The expected points chart below does an excellent job at illuminating Montgomery’s massive workload towards the end of the 2020 season. Since Week 12, Montgomery has seen more valuable usage than Kamara (on a per-game basis) and has been nearly as efficient as Kamara. Chicago’s condensed offense, centered around Montgomery and Robinson, is worth betting on in large-field tournaments, but the matchup against the staunch New Orleans pass defense makes both players difficult to trust at their respective prices. The Saints’ Emmanuel Sanders and the Bears’ Darnell Mooney grade out slightly better than expected and could be solid pivot plays off of Thomas or Robinson.

By assigning a value to each play (based on score, down, distance to the goal line, distance to first down, play type, etc.), we can measure not just a player’s workload, but the expected value of that workload using recent league history as a guide. Expected fantasy points should be considered a volume metric. If a player scores more fantasy points (represented by the dots in the bar chart below) than expected, that means the player is either talented or lucky (or both) and may have unsustainable fantasy production based on their usage.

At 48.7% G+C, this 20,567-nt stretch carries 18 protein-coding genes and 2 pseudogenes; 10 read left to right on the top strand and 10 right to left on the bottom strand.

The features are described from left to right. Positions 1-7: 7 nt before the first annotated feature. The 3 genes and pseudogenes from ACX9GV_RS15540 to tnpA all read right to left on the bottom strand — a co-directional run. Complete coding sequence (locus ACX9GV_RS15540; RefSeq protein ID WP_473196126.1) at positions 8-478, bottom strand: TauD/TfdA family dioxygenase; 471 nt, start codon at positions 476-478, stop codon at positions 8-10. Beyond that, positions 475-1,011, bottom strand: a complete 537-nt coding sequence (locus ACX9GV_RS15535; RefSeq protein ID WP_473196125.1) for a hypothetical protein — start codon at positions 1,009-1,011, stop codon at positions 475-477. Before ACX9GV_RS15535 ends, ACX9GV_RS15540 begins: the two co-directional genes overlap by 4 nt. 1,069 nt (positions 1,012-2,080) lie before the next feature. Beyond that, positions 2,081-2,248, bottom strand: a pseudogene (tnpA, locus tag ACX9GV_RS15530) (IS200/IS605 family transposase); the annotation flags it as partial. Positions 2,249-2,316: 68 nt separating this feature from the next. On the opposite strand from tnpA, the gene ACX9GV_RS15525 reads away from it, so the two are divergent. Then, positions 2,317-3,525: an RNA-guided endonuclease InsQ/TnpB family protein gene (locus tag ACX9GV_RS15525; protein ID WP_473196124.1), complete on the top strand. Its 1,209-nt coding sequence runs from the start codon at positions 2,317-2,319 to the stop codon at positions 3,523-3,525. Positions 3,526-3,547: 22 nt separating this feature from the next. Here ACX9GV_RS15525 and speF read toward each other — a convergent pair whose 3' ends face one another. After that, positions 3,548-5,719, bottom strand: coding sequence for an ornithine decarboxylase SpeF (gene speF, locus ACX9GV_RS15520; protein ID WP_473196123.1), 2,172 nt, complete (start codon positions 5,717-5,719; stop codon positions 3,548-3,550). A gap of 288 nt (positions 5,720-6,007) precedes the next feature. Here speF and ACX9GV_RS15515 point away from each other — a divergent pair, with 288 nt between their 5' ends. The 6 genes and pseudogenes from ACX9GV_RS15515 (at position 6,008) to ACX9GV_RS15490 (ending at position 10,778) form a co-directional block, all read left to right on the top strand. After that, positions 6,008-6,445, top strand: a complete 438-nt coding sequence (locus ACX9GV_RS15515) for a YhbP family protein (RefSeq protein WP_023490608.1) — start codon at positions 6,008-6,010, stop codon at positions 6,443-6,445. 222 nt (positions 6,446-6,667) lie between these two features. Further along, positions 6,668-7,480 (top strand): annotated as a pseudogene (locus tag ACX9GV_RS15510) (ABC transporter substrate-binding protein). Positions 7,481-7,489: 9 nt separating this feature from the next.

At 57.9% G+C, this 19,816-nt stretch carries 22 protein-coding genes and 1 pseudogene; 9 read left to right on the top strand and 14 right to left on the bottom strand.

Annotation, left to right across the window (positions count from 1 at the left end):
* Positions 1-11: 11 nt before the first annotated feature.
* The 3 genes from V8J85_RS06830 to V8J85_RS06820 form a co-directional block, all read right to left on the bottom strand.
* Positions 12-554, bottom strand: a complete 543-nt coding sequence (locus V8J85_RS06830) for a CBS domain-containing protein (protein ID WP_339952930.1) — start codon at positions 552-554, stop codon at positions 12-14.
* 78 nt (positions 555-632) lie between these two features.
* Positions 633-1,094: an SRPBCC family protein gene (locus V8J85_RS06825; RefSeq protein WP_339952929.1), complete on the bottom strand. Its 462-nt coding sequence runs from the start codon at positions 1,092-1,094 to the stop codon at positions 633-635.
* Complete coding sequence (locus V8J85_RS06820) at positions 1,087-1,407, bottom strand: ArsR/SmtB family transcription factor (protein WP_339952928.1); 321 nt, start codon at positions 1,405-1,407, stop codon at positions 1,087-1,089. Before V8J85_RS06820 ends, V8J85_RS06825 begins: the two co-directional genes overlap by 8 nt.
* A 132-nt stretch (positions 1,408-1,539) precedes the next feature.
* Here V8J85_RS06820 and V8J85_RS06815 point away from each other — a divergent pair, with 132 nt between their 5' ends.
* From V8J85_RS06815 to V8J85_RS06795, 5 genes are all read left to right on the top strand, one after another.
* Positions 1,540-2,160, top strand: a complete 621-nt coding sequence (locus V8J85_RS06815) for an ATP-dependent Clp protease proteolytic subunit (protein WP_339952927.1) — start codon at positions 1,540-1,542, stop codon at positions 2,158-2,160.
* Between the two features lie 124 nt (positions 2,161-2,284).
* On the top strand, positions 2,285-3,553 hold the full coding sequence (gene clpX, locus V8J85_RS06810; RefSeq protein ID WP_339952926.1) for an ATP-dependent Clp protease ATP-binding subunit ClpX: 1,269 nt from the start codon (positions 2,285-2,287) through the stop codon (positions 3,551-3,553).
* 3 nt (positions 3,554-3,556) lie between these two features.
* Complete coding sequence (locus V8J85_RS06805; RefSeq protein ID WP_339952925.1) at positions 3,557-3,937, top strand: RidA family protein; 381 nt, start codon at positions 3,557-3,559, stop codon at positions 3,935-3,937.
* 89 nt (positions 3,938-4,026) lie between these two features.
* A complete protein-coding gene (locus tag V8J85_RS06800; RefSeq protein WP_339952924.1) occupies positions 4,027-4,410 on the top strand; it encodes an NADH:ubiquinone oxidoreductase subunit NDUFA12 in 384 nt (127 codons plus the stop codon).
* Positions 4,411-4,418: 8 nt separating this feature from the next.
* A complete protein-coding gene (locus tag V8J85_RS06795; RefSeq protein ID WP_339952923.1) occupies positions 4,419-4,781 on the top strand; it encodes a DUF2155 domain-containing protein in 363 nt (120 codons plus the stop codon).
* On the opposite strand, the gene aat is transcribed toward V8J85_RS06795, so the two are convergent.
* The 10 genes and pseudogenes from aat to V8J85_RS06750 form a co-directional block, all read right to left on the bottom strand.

NFL DFS Picks DraftKings FanDuel Daily Fantasy Football Wild Card Weekend Sunday Playoffs

This chart measures Expected Fantasy Points (DraftKings scoring) Per Game, indicated by each player’s bar, as well as fantasy points per game, indicated by the dot. If a dot is outside the bar, that means the player is performing above expectation. If the dot is within the bar, that means the player is performing below expectation. It includes injured players in order to help contextualize players who might be receiving a smaller or larger workload based on personnel shifts.